The newspaper letter writers, like so many nowadays, were worried about immigration.

But the perspective in India on immigration’s impact is distinctly different from what we most often see in the U.S.

The rise of native son Sundar Pichai to CEO of Google triggered the epistles.

“Google is emblematic of the U.S. itself,” Aman Nara wrote to the Hindu, one of many vibrant Indian newspapers I read during a family trip to India. The train was traveling from the high-tech hub of Bengaluru (also called Bangalore) to Chennai, Pichai’s (and our host’s) hometown. Throughout the trip, we heard positive perceptions of America.

“The attributes of the nation,” Nara wrote, “like innovation and risk-taking, and its position as a melting pot of cultures, provide the right environment for the best professionals, many of them Indians, to set up base there. Should we be happy or concerned about this? That many like Sundar Pichai chose the U.S. over India is a matter of concern. … Mr. Pichai’s achievement should send a signal to India to write a new script if it wants to retain talent.”

India, in fact, has retained considerable talent, as evidenced by the many multinational companies with offices or headquarters there. But, concurrently, a gifted Indian diaspora has had widespread international influence, particularly in America’s tech sector, where Indian innovators including Pichai are leaders in an industry with global technological, economic, cultural and even geopolitical impact.

“More power to India-born executives” headlined a Deccan Chronicle story about Microsoft CEO Satya Nadella, Adobe CEO Shantanu Narayen and NetApp CEO George Kurian, among others.

Another letter writer, N.J. Ravi Chander, channeled many Indians’ conflicting emotions by writing: “[Pichai’s] rise at Google has been meteoric, and his position at the top is a milestone for all Indian-origin CEOs. Mr. Pichai’s journey and that of others like him only prove that nothing is off-limits and that with dedication and personal resolve one can accomplish any dream. While this is undoubtedly a great moment, the bitter truth is that the cream of our students chooses to make a mark elsewhere and not in the land of their birth. This is a pointer to the fact that a lot needs to be done by the government to nurture and encourage talent and, more importantly, create the right climate for them to stay on.”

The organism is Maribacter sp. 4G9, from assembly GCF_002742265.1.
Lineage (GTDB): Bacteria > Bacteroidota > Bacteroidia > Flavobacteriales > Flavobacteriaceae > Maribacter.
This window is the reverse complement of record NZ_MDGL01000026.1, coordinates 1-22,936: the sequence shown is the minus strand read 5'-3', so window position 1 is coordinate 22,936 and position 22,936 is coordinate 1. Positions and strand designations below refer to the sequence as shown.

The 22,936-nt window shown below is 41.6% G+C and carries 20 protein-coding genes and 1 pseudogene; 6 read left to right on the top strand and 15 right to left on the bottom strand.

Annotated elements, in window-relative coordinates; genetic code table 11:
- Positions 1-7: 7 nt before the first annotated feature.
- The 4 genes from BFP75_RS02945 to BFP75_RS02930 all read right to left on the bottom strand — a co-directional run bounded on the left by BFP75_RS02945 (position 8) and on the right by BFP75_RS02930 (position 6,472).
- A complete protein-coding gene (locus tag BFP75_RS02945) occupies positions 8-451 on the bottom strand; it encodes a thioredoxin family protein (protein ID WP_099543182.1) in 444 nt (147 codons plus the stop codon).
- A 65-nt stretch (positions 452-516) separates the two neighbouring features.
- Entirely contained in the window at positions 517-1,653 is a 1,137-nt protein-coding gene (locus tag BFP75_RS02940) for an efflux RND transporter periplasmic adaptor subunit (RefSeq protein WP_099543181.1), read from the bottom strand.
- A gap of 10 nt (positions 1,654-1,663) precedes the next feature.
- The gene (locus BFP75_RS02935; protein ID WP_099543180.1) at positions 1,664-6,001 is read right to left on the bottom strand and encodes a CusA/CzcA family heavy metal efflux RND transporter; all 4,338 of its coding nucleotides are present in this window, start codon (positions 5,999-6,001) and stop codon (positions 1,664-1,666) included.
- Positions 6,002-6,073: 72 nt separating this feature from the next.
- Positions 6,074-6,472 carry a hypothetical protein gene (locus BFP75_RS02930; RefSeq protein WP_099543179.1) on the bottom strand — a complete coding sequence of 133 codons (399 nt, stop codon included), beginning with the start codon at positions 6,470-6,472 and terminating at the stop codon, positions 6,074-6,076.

Creating the right climate for them to stay on — in America, that is — should be a priority for President Obama and the scores vying to succeed him. Immigration’s immeasurable benefits to America’s social fabric are also an enviable economic asset, especially in contrast to aging Asian and European nations that could use a boost from dynamic newcomers. But “the right climate” may look like a cold front for foreigners following the Republican race.

The same newspapers trumpeting Pichai’s promotion have also chronicled Donald Trump’s self-promotion, including his polarizing positions on immigration. But it’s not just Trump whom Indians — and international observers everywhere — are reading about. Some Republican rivals have also made increasingly incendiary statements, and some have tried to trump the front-runner by also advocating further limits on legal immigration, which could keep future Pichais away.

Those who aspire to the highest office in the land — indeed, worldwide — should truly heed conservative principles and preserve America’s image, which is an asset in an increasingly interconnected world where talent is the most important natural resource. As evidenced by the robust commentary in Indian newspapers (and after several casual conversations on this trip and more formal interviews conducted during other international reporting trips), the world yearns for an engaged, welcoming America. Conversely, an unconfident country characterized by candidates making nativist statements risks squandering this unique reputational asset.

To be sure, immigration is a key issue in the election. And it’s likely to be one of the defining dynamics of this era — not just in America, but worldwide, as multiple migration crises convulse countries with waves of people on the move.

Indeed, all will be tested by the magnitude of migration across countries and continents. America is no different. Like all nations, it needs to protect its borders.

But America also needs to live up to its history, and its destiny, by continuing to be a beacon that attracts new people who bring new ideas and new vitality to what is still a relatively new country.


John Rash is a Star Tribune editorial writer and columnist. The Rash Report can be heard at 8:20 a.m. Fridays on WCCO Radio, 830-AM. On Twitter: @rashreport.